A wooden planter that is improperly maintained can rot in a year or two. So, when storing your pot for the winter, don’t forget to remove the soil to avoid decomposition. To prolong the lifespan of your wooden pots and planters, line them with solid plastic. Use heavy-duty plastic bags with drainage holes cut on the bottom, fill them with planting soil and plant the specimens. Remove the plastic bag’s top and tuck the edges under the soil.
Terracotta or Ceramic Pots
Terracotta pots are traditional planters, with a neutral and warm tint that complements nearly any plant. Terracotta pots come at various qualities and prices, ranging from dirt cheap to outrageously costly. Modern planters can also be made of traditional ceramic. Ceramic pots are often formed of denser, less porous earthy elements and are always glazed on the interior and outside. High-end and glazed ceramic pots are extremely long-lasting.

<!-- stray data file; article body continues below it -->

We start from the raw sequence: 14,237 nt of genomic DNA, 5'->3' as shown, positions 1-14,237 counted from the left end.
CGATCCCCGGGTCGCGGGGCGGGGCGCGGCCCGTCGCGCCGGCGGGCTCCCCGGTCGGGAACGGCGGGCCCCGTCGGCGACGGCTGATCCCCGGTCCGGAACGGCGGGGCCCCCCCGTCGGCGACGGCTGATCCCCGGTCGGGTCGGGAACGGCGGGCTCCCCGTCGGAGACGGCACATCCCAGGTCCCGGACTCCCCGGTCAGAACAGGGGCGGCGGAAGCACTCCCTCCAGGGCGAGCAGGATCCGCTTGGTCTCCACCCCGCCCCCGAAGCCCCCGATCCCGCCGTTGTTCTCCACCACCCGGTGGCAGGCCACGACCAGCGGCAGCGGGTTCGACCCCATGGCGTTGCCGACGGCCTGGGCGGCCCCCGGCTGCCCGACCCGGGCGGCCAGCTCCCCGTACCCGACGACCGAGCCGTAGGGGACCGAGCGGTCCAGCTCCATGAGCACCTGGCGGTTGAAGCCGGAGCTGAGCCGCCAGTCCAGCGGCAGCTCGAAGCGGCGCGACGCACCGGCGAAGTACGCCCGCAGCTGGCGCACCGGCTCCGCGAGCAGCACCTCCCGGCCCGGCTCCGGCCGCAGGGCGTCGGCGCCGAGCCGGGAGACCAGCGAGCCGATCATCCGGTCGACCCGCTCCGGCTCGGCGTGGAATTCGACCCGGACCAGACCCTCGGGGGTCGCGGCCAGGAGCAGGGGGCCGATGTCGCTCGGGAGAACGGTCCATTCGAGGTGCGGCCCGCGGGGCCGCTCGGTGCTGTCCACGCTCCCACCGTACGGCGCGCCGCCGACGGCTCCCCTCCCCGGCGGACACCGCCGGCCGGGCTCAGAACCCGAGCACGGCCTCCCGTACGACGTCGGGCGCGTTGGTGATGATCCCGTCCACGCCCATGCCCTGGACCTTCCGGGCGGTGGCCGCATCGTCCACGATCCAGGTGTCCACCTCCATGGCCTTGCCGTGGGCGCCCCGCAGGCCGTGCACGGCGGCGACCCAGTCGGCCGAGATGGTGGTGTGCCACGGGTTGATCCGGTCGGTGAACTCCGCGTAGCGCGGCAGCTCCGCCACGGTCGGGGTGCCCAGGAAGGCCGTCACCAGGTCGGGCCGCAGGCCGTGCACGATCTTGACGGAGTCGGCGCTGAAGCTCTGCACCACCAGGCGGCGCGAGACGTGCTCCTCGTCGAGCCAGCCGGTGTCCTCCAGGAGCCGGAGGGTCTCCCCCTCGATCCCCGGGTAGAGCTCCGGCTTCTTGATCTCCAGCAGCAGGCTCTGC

However, terracotta and ceramic pots can be extremely heavy, especially when filled with soil. To make them lighter, fill the bottoms of large pots with empty, sealed plastic bottles before adding the ground. Be careful when moving around the terracotta and ceramic planters, as they can brittle easily.
Although an unusual planter choice, metal pots serve as an accent piece that gives your garden a fabulous look. Metal planters come in various shapes and sizes. Even a repurposed filing cabinet can be used as a planting pot. Painted, brushed, or shiny metal surfaces will all serve the purpose.